A sensory deprivation tank. Photo: Cailey Fletcher.
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Float tanks lower stress, anxiety, chronic pain

A float tank might just be a student’s best friend.

Sensory deprivation tanks, commonly referred to as float tanks, are pods filled with warm salt water, that is buoyant enough for a person to float in. Enclosed from any external noise or light, they are an excellent meditation aid, and in addition have proven health benefits.

Jasson Grant opened ISÖ Spa on Bank St. with Mika Husband two years ago. Since then, the four-pod business has become popular with athletes, mindfulness practitioners, and anyone who is stressed, sore, or tired.

So, it’s great for students.

According to Grant, the pair opened the business to fill in a gap. Before they decided to start their company, the only place to float in the city was a salt-water cavern owned by Nordik Spa. Husband had come from Calgary—where float tanks are popular—and one day wanted to go for a float.

“We Googled it, there was nothing here, and we decided by the end of that lunch that we should open one in Ottawa, and nine months later we were open,” Grant said.

Jasson Grant, the co-founder of ISÖ Spa. Photo: Cailey Fletcher.

Float tank pods are an interesting bit of engineering. The sleek pods hold a thousand litres of body-temperature water and 1,200 pounds of Epsom salt, allowing anyone to float.

All the pods are also easy to open, can be kept open, and have lights on the inside if you’re nervous about being enclosed in a pitch-black pod. However, Grant recommends closing the pod and turning off the lights for a full meditative experience.

“40-50 per cent of our clientele come in just to meditate … just to be able to come in and for that hour be completely alone and with your own thoughts,” Grant said. “The nice thing is, once you get in the pod, cause the pod does everything for you … you don’t have to fight the traffic the lights, the people.”

People may be wary of mindfulness and wellness because of the New Age clichés, but ISÖ Spa, and much of the culture surrounding floating, avoids the New Age feel in favour of academic-tested health benefits.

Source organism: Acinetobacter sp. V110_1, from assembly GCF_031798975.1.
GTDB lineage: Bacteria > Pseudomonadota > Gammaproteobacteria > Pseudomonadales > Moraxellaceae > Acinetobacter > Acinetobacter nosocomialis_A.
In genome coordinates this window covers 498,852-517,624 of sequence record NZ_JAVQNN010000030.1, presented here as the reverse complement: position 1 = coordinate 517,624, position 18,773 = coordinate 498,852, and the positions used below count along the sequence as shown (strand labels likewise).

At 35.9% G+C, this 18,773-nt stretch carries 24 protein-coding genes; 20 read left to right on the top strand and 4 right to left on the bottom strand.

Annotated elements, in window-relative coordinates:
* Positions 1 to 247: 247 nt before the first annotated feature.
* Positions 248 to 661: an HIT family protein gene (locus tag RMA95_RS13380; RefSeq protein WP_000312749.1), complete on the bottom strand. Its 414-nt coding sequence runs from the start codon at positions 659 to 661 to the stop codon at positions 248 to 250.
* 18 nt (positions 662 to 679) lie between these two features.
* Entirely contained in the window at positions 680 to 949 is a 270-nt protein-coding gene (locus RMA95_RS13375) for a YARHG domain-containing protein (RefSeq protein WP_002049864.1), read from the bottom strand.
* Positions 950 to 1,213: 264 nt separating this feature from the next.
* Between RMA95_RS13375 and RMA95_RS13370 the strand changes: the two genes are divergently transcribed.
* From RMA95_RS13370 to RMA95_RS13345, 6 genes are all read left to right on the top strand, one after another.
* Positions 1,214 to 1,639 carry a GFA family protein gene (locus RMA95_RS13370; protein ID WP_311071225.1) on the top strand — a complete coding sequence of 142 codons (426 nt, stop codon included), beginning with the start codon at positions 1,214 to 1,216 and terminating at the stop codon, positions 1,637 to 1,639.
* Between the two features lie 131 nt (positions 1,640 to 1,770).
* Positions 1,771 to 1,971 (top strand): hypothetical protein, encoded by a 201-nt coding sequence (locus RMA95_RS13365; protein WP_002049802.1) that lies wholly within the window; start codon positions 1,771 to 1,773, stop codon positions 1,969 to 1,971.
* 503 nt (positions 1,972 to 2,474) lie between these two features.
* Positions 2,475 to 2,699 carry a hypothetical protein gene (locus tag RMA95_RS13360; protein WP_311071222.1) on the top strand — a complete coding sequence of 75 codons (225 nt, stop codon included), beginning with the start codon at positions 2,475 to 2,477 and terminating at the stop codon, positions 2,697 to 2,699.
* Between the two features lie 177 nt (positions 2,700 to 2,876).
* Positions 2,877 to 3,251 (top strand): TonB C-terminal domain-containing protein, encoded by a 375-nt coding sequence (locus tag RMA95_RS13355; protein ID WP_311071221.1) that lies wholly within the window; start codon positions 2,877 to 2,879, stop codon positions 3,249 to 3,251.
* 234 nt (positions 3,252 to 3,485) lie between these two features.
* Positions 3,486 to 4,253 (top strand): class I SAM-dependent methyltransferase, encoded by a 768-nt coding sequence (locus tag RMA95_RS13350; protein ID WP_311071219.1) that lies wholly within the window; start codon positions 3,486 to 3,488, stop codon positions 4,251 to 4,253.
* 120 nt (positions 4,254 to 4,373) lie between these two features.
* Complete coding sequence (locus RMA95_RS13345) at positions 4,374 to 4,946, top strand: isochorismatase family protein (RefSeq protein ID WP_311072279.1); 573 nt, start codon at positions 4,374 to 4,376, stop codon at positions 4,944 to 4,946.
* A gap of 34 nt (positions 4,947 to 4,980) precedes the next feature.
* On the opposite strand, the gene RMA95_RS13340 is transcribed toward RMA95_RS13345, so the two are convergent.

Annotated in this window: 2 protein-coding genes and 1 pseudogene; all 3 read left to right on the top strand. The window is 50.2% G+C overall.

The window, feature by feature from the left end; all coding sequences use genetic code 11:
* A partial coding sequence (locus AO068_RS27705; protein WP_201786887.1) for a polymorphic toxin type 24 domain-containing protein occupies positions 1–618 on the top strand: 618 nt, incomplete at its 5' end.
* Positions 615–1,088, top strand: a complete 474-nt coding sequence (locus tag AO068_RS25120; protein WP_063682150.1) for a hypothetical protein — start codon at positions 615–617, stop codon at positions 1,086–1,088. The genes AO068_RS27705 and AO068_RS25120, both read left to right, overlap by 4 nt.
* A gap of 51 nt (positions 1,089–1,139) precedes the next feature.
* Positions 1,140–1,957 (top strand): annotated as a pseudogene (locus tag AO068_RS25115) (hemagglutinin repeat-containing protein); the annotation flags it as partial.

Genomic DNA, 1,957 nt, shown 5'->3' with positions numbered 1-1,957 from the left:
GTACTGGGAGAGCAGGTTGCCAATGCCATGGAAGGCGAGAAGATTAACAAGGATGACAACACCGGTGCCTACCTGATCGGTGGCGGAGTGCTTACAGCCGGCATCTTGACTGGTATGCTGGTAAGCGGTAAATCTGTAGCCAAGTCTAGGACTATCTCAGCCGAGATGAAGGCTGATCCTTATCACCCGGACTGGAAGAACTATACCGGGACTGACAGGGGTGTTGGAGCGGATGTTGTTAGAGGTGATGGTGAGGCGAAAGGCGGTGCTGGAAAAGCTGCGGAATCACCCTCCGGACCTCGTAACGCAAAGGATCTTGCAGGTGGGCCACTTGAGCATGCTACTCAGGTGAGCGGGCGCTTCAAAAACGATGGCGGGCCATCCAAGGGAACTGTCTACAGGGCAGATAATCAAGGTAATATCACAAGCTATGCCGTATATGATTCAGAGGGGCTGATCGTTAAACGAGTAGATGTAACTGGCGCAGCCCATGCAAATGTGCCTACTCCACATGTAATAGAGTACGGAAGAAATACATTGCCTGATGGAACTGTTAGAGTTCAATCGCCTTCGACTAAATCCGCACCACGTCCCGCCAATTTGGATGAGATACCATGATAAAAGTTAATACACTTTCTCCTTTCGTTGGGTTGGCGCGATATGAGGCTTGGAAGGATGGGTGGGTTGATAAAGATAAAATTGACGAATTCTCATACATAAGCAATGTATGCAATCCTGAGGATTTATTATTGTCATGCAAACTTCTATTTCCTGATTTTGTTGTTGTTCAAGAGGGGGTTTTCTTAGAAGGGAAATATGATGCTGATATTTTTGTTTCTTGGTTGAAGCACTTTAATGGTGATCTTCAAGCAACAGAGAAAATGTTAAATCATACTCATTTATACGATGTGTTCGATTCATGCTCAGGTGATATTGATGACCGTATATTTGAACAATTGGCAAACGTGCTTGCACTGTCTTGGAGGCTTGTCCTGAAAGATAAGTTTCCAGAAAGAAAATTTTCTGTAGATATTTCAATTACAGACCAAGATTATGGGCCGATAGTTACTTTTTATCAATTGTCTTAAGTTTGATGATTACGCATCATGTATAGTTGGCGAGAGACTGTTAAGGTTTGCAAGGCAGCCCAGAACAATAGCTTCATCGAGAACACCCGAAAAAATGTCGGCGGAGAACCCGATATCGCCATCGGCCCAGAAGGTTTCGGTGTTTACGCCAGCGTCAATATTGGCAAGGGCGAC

Grant says the tanks can also help chronic pain. Grant cautions that it’s not a miracle cure, but that people can feel zero pain while floating and often feel better for a while afterwards.

“That lack of gravity (in the tank) takes all the pressure off the circulation, off the exoskeleton, off the muscles, so they are able to sit there with no pressure points and helps them, for the time they’re in there, feel no pain,” Grant said.

The sensory deprivation also helps reduce stress or anxiety, and has a calming effect for users. In this way, the float tanks acts as both a massage, reducing physical pain and discomfort, and a form of meditation, helping ease the mind.

Photo: Cailey Fletcher.

The tanks have benefits for students, too. An hour in the float tank can make you feel well-rested, reduce stress, and help with concentration.

Float tanks can also help increase creativity and lower tension and fatigue, which would be helpful for students come essay or exam season.

Float tanks are a growing part of the wellness trend, and Grant sees a lot of people incorporate them into their wellness routines.

“They just use it as another tool for that whole wellness market,” said Grant. “They use this as another tool to find that equilibrium.”

The science for float tanks is scarce, but there are some studies, mostly Scandinavian, that have found scientific evidence for the claims often made by users.

“When I first tried when I was much younger it I just found it frustrating and boring … now I recognize that I have to do the work when I’m in the tank to get whatever benefits I want out of it,” said Raywat Deonandan, an associate professor of epidemiology at the University of Ottawa.

Deonandan explores various forms of complementary medicine as a public health specialist. Floating is one that he tried and has stuck with.

He cautioned that the first time in a tank can be boring and frustrating, especially for people who have not practiced meditation, since it is essentially “forced meditation.” But after several floats, the mindfulness benefits begin to appear.  

Most research has found that there are perceived measurable reductions in stress, anxiety, and depression while floating, Deonandan said. Pain reduction is also being explored in the scientific literature, although this is very new. Claims of float tanks unleashing someone’s inner DMT—dimethyltryptamine, a powerful psychedelic—are completely unfounded, said Deonandan.

So, floating might not make you hallucinate or find your inner self, but it can have tangible benefits for people suffering from chronic pain, stress, insomnia, and many other ailments. Maybe it’s time for students to begin finding ways to incorporate a float tank into their regimes. At least around exam time.

ISÖ Spa is located at 464 Bank St. Unit #5.


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